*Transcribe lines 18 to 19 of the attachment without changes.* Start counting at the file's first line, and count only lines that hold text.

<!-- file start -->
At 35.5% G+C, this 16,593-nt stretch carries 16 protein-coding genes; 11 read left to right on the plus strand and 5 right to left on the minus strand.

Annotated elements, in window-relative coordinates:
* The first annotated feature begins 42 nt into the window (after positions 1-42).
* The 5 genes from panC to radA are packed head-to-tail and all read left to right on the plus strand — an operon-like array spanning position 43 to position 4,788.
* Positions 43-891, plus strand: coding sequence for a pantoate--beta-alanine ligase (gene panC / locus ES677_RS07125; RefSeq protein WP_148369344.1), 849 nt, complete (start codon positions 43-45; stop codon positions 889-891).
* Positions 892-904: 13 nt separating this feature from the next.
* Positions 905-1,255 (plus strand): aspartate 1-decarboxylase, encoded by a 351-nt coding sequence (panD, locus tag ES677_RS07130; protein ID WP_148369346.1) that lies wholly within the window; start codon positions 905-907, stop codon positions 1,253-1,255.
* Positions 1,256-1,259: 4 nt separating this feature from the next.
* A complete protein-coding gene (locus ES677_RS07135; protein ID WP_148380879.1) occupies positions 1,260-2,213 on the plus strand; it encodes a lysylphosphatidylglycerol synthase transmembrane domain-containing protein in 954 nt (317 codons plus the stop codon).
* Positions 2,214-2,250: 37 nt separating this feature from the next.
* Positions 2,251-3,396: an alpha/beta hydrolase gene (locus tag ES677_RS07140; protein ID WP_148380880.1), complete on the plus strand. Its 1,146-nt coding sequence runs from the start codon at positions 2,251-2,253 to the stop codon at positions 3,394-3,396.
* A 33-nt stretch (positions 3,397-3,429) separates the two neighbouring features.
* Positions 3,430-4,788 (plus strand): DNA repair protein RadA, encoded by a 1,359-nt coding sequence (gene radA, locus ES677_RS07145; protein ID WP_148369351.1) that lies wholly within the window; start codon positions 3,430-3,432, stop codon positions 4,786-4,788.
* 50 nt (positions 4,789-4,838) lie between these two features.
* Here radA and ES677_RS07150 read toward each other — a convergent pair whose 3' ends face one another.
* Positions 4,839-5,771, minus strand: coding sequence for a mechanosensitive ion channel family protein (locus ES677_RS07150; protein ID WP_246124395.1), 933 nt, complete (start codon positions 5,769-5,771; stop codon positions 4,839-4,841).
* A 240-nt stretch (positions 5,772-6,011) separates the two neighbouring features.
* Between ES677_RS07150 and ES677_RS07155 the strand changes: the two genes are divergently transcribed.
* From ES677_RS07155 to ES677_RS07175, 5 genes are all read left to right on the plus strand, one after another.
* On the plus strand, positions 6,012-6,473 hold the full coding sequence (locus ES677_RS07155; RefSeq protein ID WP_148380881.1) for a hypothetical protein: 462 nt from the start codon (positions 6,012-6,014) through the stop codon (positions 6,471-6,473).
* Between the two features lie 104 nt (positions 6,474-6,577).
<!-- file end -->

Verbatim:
* Between ES677_RS07150 and ES677_RS07155 the strand changes: the two genes are divergently transcribed.
* From ES677_RS07155 to ES677_RS07175, 5 genes are all read left to right on the plus strand, one after another.